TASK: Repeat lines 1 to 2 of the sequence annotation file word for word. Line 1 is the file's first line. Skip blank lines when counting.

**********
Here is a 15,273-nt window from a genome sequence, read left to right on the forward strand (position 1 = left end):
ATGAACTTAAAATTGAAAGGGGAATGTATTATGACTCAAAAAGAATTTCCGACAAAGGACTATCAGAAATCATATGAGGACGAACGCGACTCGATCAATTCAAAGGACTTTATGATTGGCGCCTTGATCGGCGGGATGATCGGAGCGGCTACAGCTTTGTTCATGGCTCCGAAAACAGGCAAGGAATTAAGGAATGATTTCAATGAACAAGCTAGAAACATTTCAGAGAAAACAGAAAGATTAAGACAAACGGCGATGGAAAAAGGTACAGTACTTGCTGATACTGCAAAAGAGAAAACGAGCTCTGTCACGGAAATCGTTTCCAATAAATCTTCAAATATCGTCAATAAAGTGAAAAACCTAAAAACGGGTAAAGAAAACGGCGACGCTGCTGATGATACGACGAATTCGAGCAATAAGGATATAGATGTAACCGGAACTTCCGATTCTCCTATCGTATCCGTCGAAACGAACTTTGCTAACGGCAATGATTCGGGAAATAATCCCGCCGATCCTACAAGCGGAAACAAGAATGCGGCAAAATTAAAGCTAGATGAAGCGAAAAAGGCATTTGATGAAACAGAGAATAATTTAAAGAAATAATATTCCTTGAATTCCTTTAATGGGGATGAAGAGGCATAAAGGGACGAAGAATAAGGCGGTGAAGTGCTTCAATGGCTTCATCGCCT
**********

Here is a 15,273-nt window from a genome sequence, read left to right on the forward strand (position 1 = left end):
ATGAACTTAAAATTGAAAGGGGAATGTATTATGACTCAAAAAGAATTTCCGACAAAGGACTATCAGAAATCATATGAGGACGAACGCGACTCGATCAATTCAAAGGACTTTATGATTGGCGCCTTGATCGGCGGGATGATCGGAGCGGCTACAGCTTTGTTCATGGCTCCGAAAACAGGCAAGGAATTAAGGAATGATTTCAATGAACAAGCTAGAAACATTTCAGAGAAAACAGAAAGATTAAGACAAACGGCGATGGAAAAAGGTACAGTACTTGCTGATACTGCAAAAGAGAAAACGAGCTCTGTCACGGAAATCGTTTCCAATAAATCTTCAAATATCGTCAATAAAGTGAAAAACCTAAAAACGGGTAAAGAAAACGGCGACGCTGCTGATGATACGACGAATTCGAGCAATAAGGATATAGATGTAACCGGAACTTCCGATTCTCCTATCGTATCCGTCGAAACGAACTTTGCTAACGGCAATGATTCGGGAAATAATCCCGCCGATCCTACAAGCGGAAACAAGAATGCGGCAAAATTAAAGCTAGATGAAGCGAAAAAGGCATTTGATGAAACAGAGAATAATTTAAAGAAATAATATTCCTTGAATTCCTTTAATGGGGATGAAGAGGCATAAAGGGACGAAGAATAAGGCGGTGAAGTGCTTCAATGGCTTCATCGCCT